Photographs have emerged depicting Chinese children with the youngest being aged six and oldest at fifteen climbing up and down steeply, unsafe mountains of 2,624 feet high to attend a school which is situated at the foot of the mountain.
The students who live in Atule’er village make the extremely dangerous back and forth trip which takes about two hours just to earn an education at the Le’er Primary School.
A Chinese official stated that eight lives have already been lost during the commute.
Parents take turns to drop them off at the mountain foot and pick them up after two weeks to climb back up the mountain as their village is so remote only 72 families live there.
They make a living by growing chillies as the land is fertile and the villagers are self sufficient.
The children who live in what is called a ‘cliff village’ at the top of mountain have no choice but to embark on the perilous journey because their village is cut-off from the outside world and that’s the only way to get an education.
It takes an hour to climb down the mountain and an-hour-and-half for parents who are familiar with the journey to drop off and pick the students, although the young pupils need around two hours to scale the cliffs with the help of dangerous ladders.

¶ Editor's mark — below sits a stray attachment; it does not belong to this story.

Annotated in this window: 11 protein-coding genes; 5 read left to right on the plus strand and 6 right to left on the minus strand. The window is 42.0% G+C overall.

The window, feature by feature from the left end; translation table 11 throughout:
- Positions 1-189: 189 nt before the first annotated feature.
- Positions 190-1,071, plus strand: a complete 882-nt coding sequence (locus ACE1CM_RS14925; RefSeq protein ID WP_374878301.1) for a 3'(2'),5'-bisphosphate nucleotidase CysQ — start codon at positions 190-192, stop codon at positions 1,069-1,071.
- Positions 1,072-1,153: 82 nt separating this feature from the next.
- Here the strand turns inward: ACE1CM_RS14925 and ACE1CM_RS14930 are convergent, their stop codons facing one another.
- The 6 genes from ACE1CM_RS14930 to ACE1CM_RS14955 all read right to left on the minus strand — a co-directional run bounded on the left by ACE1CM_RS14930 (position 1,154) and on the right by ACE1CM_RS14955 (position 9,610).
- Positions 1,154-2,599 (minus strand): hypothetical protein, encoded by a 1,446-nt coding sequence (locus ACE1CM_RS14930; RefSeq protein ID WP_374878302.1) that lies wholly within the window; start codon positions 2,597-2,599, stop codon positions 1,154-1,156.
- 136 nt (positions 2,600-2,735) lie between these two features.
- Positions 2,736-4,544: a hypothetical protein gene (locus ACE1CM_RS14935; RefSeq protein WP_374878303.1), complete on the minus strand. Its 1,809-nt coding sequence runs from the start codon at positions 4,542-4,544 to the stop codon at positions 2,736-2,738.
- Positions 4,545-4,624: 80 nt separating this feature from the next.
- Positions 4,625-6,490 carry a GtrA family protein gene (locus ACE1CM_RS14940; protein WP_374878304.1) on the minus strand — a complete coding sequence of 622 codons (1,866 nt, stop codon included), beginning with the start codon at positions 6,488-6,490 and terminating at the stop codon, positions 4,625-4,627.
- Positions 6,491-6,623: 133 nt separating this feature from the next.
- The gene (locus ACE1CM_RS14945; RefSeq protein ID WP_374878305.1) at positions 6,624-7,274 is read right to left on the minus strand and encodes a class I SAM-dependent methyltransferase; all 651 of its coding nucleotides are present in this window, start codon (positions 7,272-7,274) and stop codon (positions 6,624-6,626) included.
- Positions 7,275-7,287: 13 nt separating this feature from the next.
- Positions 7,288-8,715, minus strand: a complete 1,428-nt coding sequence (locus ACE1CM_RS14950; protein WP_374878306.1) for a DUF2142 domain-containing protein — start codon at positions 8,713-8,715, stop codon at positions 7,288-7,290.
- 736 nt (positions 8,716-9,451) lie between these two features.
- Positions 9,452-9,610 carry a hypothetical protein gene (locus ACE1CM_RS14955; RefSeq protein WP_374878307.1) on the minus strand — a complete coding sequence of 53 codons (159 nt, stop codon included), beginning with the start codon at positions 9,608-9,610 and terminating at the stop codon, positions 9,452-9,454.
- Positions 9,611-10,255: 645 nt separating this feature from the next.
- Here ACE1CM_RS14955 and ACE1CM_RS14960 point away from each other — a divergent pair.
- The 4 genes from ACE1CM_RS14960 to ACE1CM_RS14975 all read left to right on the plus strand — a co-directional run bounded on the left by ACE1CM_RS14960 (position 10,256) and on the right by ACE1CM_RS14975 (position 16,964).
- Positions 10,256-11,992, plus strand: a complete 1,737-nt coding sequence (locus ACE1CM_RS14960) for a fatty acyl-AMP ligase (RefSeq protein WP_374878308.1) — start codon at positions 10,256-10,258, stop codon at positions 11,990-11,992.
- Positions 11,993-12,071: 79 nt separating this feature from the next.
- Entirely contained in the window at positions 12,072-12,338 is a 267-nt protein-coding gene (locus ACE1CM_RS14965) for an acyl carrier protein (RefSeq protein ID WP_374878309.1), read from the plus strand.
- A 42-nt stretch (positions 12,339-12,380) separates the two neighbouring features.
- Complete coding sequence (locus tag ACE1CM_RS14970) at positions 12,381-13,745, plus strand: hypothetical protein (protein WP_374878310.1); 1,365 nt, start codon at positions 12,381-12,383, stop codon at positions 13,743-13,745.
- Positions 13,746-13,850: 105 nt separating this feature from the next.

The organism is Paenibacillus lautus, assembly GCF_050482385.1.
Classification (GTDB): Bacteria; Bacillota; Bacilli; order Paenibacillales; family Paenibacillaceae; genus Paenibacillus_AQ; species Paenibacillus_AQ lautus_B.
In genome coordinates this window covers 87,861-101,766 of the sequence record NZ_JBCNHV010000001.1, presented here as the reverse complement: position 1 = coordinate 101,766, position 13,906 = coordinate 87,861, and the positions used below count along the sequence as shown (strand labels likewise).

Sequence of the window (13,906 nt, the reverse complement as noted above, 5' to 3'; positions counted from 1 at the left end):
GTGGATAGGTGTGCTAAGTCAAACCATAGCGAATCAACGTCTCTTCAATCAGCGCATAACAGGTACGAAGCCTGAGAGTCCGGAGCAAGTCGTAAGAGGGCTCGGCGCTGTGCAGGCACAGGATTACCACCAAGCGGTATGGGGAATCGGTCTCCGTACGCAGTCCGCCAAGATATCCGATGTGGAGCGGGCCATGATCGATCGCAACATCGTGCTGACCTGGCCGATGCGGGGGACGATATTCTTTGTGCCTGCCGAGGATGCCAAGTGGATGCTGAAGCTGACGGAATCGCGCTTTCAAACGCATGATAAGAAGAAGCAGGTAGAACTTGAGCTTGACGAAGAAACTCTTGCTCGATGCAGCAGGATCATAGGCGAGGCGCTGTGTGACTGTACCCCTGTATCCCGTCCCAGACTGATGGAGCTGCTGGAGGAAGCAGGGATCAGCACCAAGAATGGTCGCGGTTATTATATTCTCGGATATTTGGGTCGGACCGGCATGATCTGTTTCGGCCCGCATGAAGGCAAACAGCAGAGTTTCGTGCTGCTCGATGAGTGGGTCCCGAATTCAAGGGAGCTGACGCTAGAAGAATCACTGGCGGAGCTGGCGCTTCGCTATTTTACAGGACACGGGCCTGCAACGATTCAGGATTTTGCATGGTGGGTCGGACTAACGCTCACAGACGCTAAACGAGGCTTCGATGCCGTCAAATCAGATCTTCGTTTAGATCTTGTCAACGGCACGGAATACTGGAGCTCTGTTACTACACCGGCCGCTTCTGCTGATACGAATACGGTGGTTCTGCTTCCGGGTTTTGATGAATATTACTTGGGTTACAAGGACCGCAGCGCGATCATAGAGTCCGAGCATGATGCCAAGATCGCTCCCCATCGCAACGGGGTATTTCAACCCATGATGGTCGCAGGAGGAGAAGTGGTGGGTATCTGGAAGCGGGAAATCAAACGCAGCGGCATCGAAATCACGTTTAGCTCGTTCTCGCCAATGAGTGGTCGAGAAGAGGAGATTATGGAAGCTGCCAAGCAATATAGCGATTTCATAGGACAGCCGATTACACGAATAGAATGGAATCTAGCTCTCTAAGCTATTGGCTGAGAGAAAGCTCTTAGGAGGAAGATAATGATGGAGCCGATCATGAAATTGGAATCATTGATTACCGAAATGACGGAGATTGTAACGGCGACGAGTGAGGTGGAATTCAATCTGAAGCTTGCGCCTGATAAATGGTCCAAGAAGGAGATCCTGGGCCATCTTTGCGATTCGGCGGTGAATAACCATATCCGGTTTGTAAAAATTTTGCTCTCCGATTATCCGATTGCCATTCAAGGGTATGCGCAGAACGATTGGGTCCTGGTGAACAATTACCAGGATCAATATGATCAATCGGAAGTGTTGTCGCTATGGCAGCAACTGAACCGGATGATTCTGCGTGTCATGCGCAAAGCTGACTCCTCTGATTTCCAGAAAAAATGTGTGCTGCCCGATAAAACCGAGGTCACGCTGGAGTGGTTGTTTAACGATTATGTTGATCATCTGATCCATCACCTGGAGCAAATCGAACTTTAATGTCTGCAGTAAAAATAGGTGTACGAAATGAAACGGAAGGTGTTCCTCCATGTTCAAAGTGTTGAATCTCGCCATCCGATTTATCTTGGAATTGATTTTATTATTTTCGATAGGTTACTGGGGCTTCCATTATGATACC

According to A Pi Ji Ti, the Secretary of Communist Party of Zhi’ermo Township, some children from the cliff village don’t gain an education even after reaching school age as the journey grows more difficult when the village encounters rain and snowy weather.
Zhaojue County office secretary Ji Ke Jin Song says: ‘The main problems is that we can easily move the villagers to a nearby city but without their farm land they have no job.
‘They have good land resources and have a high yield of crops. Building a road to the village would cost 60 million yuan (£6.2 million) which is not cost effective because the number of people is so low.’
Jin Song added that the Chinese government had already invested one million yuan (£105,000 ie N30,749,007) in sheep for the villagers – which is over two-hundred-years old.